The notes were forwarded, with the specimens, to the Army Medical Museum from EMORY HOSPITAL, Washington, D. C., Surgeon Nathaniel R. Moseley, U. S. V., in charge:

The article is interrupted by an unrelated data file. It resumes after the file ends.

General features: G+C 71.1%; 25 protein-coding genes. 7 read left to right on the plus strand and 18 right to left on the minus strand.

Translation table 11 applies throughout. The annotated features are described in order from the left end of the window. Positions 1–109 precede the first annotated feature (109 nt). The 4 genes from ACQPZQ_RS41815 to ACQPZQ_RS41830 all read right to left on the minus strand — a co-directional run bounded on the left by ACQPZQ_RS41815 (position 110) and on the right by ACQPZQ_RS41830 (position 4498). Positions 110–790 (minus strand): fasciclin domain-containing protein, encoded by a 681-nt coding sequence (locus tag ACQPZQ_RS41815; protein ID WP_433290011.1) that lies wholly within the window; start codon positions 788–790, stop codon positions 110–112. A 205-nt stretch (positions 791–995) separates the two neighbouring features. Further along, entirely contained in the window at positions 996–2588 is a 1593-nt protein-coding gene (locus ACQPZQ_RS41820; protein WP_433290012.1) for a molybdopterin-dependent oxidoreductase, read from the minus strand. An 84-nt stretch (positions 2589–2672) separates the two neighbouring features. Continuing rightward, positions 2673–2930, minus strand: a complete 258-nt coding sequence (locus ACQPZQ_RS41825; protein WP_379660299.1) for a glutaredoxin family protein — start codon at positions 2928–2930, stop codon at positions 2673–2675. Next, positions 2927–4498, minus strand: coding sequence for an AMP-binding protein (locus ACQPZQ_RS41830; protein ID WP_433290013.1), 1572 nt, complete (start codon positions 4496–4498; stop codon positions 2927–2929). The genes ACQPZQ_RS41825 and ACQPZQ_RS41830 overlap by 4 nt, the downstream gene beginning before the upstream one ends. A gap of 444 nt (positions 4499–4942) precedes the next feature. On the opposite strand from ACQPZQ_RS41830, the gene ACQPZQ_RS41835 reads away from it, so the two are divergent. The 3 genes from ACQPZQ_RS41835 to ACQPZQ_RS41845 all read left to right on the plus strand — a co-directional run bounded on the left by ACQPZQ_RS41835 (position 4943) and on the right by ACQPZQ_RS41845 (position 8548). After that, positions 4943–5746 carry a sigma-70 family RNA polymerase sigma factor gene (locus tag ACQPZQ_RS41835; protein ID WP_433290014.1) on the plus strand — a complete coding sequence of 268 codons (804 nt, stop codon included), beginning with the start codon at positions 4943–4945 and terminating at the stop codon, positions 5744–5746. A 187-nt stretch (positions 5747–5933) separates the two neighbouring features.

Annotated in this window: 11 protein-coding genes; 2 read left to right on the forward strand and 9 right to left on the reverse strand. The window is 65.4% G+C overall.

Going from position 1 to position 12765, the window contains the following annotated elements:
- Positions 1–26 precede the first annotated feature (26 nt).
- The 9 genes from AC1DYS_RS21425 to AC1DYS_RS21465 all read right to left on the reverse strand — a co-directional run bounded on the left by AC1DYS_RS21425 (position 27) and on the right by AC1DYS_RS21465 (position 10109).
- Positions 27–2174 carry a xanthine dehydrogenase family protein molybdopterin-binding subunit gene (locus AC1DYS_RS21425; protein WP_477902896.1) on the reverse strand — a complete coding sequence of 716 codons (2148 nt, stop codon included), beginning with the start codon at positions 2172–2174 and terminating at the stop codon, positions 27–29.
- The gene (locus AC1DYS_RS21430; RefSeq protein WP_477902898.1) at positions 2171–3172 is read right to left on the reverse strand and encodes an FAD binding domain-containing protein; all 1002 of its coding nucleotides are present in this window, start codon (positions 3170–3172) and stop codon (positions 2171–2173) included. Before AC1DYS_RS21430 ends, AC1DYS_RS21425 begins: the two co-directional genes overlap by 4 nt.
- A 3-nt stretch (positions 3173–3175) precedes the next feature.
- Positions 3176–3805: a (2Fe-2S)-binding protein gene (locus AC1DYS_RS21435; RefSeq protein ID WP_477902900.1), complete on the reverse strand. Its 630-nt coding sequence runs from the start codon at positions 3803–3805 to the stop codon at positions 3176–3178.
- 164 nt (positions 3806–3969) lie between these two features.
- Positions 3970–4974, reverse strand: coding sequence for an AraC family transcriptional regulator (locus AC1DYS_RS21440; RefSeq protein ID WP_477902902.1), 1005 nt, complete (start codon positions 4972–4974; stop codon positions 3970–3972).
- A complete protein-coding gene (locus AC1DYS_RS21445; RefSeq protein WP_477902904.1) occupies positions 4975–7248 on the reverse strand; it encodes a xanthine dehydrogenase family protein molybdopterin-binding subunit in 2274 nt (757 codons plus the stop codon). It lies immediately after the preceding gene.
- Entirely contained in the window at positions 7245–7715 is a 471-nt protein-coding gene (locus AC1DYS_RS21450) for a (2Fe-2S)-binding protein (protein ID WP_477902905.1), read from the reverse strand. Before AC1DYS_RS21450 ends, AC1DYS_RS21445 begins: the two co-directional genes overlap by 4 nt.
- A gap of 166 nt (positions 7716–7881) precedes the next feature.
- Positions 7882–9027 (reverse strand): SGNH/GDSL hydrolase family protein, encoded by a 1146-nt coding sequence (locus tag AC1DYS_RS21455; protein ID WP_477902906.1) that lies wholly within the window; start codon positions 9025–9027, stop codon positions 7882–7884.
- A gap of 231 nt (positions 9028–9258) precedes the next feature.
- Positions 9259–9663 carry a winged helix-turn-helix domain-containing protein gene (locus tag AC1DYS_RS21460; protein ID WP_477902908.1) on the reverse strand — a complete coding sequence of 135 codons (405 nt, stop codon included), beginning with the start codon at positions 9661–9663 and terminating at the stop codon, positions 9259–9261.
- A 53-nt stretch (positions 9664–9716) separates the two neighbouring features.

CASE 433.—Private John Fulton, company B, 16th Pennsylvania cavalry; age 23; admitted from the hospital of the Cavalry Corps, City Point, Virginia, November 14, 1864. Intermittent fever and chronic diarrhœa. Treatment: November 15th: Quinine and a febrifuge mixture. November 30th: Quinine and opium. December 15th: Continue treatment; add stimulants and astringent enemata. The diet throughout consisted of milk and farinaceous food. Died, December 27th. Autopsy by Acting Assistant Surgeon L. M. Osmun: The whole large intestine was thickened, and presented numerous follicular ulcers, and quite a number of cysts about the size of peas; the mucous membrane between the ulcers was congested, and had shreds of pseudomembrane adherent to it. [The condition of the other organs is not recorded.]—Surgeon N. R. Moseley, U. S. V. [No. 527, Medical Section, Army Medical Museum, is from this case. The specimen is a portion of the thickened transverse colon, which presents a number of follicular ulcers, between which there is some adherent pseudomembrane. When first received at the Museum a number of small cysts projected above the surface of the gut; in the alcohol these have collapsed, and the excavations thus made resemble the other ulcers.]